There’s a lot of hype right now about unplugged wedding ceremonies where guests are asked to leave their phones and cameras in their pockets and purses. In an increasingly digital and documented world, many brides and grooms see the value in asking their guests to unplug and center themselves in the moment. Unplugged ceremonies have their drawbacks and benefits. We’ve rounded up the pros and cons so you can decide if a tech-free wedding is right for you.
Guests Will Be More Present
Without an attachment to their phones and cameras, your guests will be fully present during your ceremony instead of staring at a screen. Unplugging encourages your guests to appreciate the beauty and joy of the moment first hand, instead of through the barrier of a photograph.
Guests Won’t Get In The Way
Guests who are eagerly trying to snap a selfie might get in the way of the actual photographer or block the views of other attendees. After paying for a professional photographer or videographer, you may be disappointed to see tons of iPhone screens being held up in the foreground of your shots.
You Control Your Narrative
Some brides want to control the way their wedding appears on social media and have the ultimate say on which photographs are made public. If you’re highly conscious of your social media presence, you may want to have an unplugged ceremony to avoid unapproved photos appearing on your profile.
You’ll Have To Wait For Photos
If you’re relying solely on your professional photographer for memories of your wedding day, you’ll have to wait longer to get those pictures in hand. Guest photos can be uploaded and shared with you instantly while your professional photos will need to be edited before delivery to you.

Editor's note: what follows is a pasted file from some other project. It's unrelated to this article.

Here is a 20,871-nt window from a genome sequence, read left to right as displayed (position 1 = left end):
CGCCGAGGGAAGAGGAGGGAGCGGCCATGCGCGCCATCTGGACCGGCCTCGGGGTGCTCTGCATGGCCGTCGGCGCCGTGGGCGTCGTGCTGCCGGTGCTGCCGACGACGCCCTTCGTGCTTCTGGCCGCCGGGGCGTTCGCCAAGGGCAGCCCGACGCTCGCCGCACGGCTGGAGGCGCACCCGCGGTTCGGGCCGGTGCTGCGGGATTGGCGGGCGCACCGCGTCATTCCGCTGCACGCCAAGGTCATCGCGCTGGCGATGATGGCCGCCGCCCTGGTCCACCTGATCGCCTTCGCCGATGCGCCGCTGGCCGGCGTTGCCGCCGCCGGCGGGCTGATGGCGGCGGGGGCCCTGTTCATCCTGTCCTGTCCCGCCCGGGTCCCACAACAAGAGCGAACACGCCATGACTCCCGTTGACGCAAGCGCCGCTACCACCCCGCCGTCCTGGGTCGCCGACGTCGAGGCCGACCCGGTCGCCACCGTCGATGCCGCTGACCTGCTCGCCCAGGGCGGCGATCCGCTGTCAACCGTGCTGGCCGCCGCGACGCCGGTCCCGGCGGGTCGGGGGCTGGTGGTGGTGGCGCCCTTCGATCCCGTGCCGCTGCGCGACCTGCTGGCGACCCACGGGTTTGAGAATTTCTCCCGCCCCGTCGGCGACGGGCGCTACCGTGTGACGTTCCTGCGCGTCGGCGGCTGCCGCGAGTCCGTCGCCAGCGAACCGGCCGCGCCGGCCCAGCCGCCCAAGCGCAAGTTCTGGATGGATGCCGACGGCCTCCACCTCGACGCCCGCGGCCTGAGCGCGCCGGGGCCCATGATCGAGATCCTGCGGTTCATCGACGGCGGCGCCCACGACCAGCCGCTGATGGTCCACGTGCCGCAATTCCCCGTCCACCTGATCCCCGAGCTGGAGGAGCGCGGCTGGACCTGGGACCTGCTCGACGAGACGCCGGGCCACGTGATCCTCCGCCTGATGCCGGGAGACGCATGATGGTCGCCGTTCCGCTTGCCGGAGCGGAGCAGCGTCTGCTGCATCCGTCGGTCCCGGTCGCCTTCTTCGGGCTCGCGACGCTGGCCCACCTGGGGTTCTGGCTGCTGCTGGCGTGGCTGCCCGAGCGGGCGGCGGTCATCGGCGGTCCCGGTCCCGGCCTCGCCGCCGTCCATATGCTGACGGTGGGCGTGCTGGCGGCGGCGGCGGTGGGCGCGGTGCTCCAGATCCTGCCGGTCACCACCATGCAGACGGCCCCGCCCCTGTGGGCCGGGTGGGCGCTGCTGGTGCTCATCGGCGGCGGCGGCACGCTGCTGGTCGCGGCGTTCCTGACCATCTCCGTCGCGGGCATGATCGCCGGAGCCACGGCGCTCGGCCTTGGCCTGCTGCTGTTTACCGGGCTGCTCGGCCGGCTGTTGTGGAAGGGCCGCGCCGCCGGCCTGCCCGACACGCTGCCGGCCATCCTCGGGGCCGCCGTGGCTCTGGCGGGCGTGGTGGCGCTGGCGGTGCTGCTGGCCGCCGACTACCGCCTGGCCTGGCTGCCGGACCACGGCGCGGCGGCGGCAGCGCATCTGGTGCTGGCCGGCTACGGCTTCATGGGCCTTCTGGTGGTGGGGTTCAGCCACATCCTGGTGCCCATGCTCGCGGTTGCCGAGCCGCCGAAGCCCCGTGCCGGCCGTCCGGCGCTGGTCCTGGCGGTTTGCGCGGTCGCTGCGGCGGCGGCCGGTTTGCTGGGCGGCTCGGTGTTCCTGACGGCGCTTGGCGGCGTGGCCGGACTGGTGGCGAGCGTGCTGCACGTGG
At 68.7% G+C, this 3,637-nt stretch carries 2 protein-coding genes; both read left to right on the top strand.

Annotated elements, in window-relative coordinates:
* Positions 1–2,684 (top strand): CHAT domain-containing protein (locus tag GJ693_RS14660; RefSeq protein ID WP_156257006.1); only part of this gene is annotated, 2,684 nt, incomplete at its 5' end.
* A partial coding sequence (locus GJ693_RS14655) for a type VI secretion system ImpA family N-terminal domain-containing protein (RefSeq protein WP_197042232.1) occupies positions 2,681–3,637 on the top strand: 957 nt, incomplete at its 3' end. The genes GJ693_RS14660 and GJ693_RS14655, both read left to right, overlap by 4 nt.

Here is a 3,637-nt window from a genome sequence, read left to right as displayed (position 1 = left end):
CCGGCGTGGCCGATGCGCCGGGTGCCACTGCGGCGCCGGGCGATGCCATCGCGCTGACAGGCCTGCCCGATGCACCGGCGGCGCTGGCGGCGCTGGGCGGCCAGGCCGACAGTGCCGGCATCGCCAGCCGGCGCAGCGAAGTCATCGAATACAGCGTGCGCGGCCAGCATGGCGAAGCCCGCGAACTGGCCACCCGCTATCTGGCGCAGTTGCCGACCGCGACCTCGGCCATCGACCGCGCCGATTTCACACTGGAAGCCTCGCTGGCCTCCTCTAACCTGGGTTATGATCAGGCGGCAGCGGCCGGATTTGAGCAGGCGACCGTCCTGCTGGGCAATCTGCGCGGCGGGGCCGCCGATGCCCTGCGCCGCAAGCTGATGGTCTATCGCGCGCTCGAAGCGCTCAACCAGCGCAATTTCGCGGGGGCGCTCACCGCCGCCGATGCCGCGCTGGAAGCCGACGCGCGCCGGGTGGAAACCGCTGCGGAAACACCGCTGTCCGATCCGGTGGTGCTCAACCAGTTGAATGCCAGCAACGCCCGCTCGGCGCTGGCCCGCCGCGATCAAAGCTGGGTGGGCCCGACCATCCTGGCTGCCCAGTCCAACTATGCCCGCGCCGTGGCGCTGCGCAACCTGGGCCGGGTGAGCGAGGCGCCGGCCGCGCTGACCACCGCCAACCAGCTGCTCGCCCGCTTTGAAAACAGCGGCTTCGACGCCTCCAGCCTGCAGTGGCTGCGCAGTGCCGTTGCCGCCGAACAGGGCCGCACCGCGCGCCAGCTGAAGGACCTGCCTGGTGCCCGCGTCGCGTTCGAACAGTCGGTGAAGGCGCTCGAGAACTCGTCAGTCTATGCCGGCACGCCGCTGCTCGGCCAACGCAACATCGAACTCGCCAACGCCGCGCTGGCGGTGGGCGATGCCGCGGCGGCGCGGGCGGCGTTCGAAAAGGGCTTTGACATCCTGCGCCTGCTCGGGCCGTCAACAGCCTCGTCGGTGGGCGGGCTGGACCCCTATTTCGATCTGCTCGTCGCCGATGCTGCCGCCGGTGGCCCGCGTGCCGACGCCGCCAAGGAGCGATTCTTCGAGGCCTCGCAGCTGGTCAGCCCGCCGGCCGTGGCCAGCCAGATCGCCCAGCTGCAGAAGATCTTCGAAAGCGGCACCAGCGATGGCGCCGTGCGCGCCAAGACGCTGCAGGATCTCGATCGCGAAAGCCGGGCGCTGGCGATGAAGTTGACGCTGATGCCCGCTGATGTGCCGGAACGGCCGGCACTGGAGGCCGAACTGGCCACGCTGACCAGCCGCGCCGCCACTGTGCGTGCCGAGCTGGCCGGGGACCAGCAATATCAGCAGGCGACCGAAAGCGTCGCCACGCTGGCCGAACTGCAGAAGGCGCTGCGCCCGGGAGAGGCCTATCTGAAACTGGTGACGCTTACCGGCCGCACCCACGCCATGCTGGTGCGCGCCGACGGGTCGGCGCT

Guests Can Capture A Unique Perspective
Your guests may capture unique little moments that your photographer misses. They can also give you and your groom a real idea of what the event looks like from the guest perspective. Selfies and group photos taken by guests also give you a more candid perspective on your special day.
Guests Won’t Have Photos
Unless you share your professional photos with your guests, they won’t have their own photos of an unplugged ceremony. Some people, especially your parents, may want their own photos that they can frame and display for themselves in their home. Guests may also want their own pictures that reflect their experience of the wedding day.
As you can see, there are an equal number of pros and cons to having an unplugged ceremony. Every couple is different, so you’ll have to think about what is most important to you and your groom when it comes to your wedding photos.
What do you think? Is an unplugged ceremony right for you?